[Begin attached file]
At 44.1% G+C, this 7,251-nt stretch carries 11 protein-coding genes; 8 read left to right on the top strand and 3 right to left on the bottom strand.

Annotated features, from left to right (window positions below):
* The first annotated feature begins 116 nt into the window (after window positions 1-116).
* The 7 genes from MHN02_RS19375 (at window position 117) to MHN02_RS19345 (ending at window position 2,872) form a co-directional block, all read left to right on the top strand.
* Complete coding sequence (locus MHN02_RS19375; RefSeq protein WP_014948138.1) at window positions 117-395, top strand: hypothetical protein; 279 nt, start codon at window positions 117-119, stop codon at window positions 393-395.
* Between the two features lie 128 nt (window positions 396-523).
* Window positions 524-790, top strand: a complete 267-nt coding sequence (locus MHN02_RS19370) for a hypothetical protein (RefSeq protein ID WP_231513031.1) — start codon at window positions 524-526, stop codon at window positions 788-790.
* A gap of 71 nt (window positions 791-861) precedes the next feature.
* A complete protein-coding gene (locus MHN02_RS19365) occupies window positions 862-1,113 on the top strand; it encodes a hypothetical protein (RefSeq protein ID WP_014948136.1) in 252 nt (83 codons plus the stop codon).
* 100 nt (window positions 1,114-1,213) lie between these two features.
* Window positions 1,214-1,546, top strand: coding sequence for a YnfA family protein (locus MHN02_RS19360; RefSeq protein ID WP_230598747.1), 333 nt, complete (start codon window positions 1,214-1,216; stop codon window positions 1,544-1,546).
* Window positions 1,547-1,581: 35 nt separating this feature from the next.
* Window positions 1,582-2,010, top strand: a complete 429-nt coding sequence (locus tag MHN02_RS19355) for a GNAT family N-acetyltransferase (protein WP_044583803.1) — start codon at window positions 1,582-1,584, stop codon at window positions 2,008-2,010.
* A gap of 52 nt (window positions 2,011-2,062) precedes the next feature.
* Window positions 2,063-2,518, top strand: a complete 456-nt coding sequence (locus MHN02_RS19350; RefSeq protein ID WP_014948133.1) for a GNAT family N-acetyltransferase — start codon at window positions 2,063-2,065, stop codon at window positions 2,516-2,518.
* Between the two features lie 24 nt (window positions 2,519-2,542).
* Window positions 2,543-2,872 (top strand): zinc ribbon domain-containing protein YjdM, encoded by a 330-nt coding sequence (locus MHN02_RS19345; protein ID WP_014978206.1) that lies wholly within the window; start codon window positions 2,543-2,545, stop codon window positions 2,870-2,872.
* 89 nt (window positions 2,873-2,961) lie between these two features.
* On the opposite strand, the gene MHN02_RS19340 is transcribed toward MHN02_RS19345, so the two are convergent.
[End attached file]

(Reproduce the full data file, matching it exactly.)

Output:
At 44.1% G+C, this 7,251-nt stretch carries 11 protein-coding genes; 8 read left to right on the top strand and 3 right to left on the bottom strand.

Annotated features, from left to right (window positions below):
* The first annotated feature begins 116 nt into the window (after window positions 1-116).
* The 7 genes from MHN02_RS19375 (at window position 117) to MHN02_RS19345 (ending at window position 2,872) form a co-directional block, all read left to right on the top strand.
* Complete coding sequence (locus MHN02_RS19375; RefSeq protein WP_014948138.1) at window positions 117-395, top strand: hypothetical protein; 279 nt, start codon at window positions 117-119, stop codon at window positions 393-395.
* Between the two features lie 128 nt (window positions 396-523).
* Window positions 524-790, top strand: a complete 267-nt coding sequence (locus MHN02_RS19370) for a hypothetical protein (RefSeq protein ID WP_231513031.1) — start codon at window positions 524-526, stop codon at window positions 788-790.
* A gap of 71 nt (window positions 791-861) precedes the next feature.
* A complete protein-coding gene (locus MHN02_RS19365) occupies window positions 862-1,113 on the top strand; it encodes a hypothetical protein (RefSeq protein ID WP_014948136.1) in 252 nt (83 codons plus the stop codon).
* 100 nt (window positions 1,114-1,213) lie between these two features.
* Window positions 1,214-1,546, top strand: coding sequence for a YnfA family protein (locus MHN02_RS19360; RefSeq protein ID WP_230598747.1), 333 nt, complete (start codon window positions 1,214-1,216; stop codon window positions 1,544-1,546).
* Window positions 1,547-1,581: 35 nt separating this feature from the next.
* Window positions 1,582-2,010, top strand: a complete 429-nt coding sequence (locus tag MHN02_RS19355) for a GNAT family N-acetyltransferase (protein WP_044583803.1) — start codon at window positions 1,582-1,584, stop codon at window positions 2,008-2,010.
* A gap of 52 nt (window positions 2,011-2,062) precedes the next feature.
* Window positions 2,063-2,518, top strand: a complete 456-nt coding sequence (locus MHN02_RS19350; RefSeq protein ID WP_014948133.1) for a GNAT family N-acetyltransferase — start codon at window positions 2,063-2,065, stop codon at window positions 2,516-2,518.
* Between the two features lie 24 nt (window positions 2,519-2,542).
* Window positions 2,543-2,872 (top strand): zinc ribbon domain-containing protein YjdM, encoded by a 330-nt coding sequence (locus MHN02_RS19345; protein ID WP_014978206.1) that lies wholly within the window; start codon window positions 2,543-2,545, stop codon window positions 2,870-2,872.
* 89 nt (window positions 2,873-2,961) lie between these two features.
* On the opposite strand, the gene MHN02_RS19340 is transcribed toward MHN02_RS19345, so the two are convergent.